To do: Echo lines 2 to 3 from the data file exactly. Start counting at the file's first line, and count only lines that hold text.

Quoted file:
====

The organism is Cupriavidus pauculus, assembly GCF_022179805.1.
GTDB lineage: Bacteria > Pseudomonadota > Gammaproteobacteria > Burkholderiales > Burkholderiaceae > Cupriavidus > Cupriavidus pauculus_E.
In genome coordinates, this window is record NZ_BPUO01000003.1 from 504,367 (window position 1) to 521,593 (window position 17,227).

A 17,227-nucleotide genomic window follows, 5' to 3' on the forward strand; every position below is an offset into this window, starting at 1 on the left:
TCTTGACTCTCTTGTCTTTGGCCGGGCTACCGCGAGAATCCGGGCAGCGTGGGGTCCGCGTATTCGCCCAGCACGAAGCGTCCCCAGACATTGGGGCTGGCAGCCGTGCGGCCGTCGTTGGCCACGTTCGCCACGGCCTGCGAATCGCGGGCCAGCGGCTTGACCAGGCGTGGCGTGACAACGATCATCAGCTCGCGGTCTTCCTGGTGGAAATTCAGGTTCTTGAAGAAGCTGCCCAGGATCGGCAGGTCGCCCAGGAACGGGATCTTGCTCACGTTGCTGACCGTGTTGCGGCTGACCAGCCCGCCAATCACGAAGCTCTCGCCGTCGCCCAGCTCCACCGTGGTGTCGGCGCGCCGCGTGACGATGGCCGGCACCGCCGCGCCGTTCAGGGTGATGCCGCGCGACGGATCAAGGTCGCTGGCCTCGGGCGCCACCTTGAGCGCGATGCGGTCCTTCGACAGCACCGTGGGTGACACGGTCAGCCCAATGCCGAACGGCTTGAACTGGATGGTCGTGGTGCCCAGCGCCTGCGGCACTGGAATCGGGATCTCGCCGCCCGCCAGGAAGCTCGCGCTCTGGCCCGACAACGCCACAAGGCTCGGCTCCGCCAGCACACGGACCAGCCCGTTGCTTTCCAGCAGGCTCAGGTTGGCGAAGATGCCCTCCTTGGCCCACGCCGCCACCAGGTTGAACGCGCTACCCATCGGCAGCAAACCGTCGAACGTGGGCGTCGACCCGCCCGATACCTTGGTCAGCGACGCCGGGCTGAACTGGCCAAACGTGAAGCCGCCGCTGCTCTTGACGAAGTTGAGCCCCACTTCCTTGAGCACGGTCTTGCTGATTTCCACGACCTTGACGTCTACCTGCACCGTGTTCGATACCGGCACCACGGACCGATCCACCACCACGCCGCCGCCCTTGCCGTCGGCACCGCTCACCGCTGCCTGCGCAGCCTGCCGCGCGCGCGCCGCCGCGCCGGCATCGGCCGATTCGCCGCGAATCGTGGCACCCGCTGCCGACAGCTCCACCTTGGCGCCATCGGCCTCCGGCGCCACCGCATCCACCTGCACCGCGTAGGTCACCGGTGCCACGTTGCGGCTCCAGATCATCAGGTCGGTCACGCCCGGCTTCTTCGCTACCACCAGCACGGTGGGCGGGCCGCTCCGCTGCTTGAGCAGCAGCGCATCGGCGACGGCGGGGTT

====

GTDB lineage: Bacteria > Pseudomonadota > Gammaproteobacteria > Burkholderiales > Burkholderiaceae > Cupriavidus > Cupriavidus pauculus_E.
In genome coordinates, this window is record NZ_BPUO01000003.1 from 504,367 (window position 1) to 521,593 (window position 17,227).